This paper describes new research into the role and importance of the carbonate/bicarbonate pH-buffer added to formate based well construction fluids along with a newly developed field method for determining buffer concentrations.
For many years it has been recommended practice to buffer formate brines with carbonate and bicarbonate for corrosion control. Bicarbonate is also the product of the dominant thermal decomposition reaction in formate brine. Since this is an equilibrium reaction, according to Le Chateliers Principle, this additive should cause the equilibrium to establish sooner. Past attempts to demonstrate this have been unsuccessful because it has been difficult to accurately reproduce downhole hydrothermal conditions in laboratory autoclaves. This challenge has now been overcome with specialist equipment that has made it possible to accurately simulate downhole conditions and prove that chemical equilibria do indeed establish downhole. Test results have shown that the equilibrium favors high formate concentrations, meaning that the presence of only relatively small amounts of carbonate/bicarbonate is required for the equilibrium to establish.
Along with the growing understanding of the importance of the carbonate/bicarbonate buffer, there has been a growing demand for a field method to accurately measure carbonate and bicarbonate concentrations as the standard API method for determination of alkalinity does not work in formate brines. The newly developed, simple field method consists of an accurate pH-determination combined with a standard phenolphthalein titration. The method has been extensively tested in the laboratory, and should be reviewed by API for possible inclusion in the API recommended practices.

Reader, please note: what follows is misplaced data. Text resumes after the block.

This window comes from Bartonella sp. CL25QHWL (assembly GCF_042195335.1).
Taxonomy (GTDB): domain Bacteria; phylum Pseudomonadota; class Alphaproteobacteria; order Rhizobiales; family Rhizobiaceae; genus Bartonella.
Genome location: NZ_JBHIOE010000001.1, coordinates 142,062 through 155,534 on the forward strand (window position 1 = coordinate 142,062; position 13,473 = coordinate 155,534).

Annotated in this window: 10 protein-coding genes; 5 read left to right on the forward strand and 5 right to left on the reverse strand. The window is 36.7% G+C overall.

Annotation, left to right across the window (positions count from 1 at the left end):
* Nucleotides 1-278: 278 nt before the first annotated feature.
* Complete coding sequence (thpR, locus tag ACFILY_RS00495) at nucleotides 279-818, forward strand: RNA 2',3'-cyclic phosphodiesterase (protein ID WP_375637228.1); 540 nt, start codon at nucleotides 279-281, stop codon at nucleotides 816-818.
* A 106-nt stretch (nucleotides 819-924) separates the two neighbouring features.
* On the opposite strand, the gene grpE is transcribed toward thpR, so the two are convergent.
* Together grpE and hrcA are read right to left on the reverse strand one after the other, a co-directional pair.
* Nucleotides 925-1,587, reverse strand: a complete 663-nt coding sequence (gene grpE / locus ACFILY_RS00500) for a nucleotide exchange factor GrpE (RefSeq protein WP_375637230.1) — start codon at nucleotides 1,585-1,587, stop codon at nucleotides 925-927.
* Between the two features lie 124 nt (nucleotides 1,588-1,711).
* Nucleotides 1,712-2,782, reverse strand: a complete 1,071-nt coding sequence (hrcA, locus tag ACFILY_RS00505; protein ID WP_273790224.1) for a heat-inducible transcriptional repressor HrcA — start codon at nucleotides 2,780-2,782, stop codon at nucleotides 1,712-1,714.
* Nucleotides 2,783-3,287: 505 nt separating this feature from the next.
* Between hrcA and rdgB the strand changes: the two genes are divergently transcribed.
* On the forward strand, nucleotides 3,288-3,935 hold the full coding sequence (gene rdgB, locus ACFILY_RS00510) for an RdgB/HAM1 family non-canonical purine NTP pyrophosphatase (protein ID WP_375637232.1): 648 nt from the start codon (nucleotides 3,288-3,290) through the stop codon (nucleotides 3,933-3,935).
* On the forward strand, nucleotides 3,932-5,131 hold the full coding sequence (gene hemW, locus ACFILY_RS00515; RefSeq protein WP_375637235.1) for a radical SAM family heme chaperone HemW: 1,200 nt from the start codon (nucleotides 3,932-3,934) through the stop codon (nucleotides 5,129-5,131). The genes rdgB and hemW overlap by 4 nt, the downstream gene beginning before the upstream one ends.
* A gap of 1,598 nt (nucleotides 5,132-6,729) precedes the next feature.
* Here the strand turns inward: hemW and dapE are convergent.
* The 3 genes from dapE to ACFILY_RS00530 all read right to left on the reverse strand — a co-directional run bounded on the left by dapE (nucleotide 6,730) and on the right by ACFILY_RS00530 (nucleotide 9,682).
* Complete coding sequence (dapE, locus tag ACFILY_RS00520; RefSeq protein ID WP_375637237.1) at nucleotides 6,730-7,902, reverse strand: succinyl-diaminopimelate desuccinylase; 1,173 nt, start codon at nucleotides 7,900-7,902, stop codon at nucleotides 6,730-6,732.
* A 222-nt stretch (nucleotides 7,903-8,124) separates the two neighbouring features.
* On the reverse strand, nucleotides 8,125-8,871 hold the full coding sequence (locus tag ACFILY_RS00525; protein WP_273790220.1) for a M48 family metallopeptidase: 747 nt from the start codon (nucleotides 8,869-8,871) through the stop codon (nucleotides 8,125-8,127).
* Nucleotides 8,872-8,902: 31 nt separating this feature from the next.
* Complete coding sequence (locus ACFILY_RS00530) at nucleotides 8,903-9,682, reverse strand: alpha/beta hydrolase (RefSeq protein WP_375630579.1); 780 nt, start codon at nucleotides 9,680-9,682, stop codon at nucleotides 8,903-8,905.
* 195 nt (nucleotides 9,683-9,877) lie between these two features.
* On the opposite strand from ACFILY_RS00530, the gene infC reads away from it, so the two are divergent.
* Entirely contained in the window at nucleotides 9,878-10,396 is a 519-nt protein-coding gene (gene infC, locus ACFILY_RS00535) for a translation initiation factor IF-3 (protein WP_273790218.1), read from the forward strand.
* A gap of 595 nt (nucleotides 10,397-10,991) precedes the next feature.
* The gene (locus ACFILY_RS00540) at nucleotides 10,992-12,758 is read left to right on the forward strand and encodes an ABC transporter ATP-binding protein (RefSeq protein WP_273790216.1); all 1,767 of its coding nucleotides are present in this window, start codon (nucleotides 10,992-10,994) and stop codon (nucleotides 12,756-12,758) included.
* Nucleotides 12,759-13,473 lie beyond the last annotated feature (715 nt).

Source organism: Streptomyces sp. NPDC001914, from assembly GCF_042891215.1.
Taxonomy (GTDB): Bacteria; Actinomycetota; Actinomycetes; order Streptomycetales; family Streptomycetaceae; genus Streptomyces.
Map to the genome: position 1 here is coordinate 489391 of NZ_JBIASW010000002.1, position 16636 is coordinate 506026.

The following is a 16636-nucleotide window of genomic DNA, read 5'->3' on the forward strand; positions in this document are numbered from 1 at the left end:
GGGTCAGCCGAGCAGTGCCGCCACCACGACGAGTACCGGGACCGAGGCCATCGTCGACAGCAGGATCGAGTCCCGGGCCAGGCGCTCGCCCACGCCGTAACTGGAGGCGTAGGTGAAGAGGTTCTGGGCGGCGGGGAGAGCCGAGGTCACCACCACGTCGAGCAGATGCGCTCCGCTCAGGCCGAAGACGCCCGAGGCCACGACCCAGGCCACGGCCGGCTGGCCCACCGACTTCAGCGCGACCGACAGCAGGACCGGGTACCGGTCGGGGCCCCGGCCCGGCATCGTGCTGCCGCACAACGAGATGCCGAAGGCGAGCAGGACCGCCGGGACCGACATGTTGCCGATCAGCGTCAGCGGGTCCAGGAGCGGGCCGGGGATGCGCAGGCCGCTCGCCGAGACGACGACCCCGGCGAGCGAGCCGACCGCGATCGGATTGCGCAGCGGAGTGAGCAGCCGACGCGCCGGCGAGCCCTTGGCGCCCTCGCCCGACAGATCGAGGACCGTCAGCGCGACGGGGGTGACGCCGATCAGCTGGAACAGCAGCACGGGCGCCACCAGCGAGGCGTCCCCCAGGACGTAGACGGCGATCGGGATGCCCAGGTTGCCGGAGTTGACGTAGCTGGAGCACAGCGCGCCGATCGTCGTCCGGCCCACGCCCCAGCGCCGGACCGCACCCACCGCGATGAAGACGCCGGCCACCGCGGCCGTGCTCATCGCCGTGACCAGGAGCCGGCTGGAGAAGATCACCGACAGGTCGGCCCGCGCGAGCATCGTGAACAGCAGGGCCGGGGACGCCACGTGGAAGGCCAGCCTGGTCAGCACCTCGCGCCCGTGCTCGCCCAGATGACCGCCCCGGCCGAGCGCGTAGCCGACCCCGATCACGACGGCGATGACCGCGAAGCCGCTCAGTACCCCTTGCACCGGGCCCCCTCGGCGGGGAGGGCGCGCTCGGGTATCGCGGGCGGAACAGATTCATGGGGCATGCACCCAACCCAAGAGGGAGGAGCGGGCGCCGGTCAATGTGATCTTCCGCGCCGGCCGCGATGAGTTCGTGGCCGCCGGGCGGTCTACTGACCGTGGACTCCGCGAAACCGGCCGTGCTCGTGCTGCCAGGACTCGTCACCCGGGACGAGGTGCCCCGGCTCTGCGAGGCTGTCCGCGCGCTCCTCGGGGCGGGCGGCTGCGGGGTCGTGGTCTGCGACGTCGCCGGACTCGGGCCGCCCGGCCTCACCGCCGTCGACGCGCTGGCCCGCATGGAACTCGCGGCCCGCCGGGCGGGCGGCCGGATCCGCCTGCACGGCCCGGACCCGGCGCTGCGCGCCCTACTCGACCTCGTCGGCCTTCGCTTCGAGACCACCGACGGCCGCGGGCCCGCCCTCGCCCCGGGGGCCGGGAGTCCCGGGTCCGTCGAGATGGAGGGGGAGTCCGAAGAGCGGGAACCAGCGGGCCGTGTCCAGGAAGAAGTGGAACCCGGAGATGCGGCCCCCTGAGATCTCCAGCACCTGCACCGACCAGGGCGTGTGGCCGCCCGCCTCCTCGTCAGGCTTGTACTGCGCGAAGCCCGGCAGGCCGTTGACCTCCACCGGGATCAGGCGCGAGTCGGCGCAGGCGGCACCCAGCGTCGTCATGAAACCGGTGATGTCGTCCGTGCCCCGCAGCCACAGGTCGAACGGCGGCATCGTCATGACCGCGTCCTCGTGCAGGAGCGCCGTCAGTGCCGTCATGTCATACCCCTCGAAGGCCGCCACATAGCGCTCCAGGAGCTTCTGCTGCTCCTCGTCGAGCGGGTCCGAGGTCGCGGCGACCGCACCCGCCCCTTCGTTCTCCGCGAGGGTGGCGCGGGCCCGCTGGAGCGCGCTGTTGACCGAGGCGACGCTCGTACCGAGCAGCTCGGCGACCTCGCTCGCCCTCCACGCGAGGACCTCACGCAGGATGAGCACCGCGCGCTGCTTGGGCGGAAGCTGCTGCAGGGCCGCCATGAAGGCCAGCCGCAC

This new understanding of the roles of the carbonate/bicarbonate buffer has provided us with a better basis for making recommendations as to how to buffer the brine and maintain the appropriate buffer levels for different applications. Combined with the new field method for determining buffer levels, these new insights provide the oil industry with a robust technology to meet the well challenges of the future.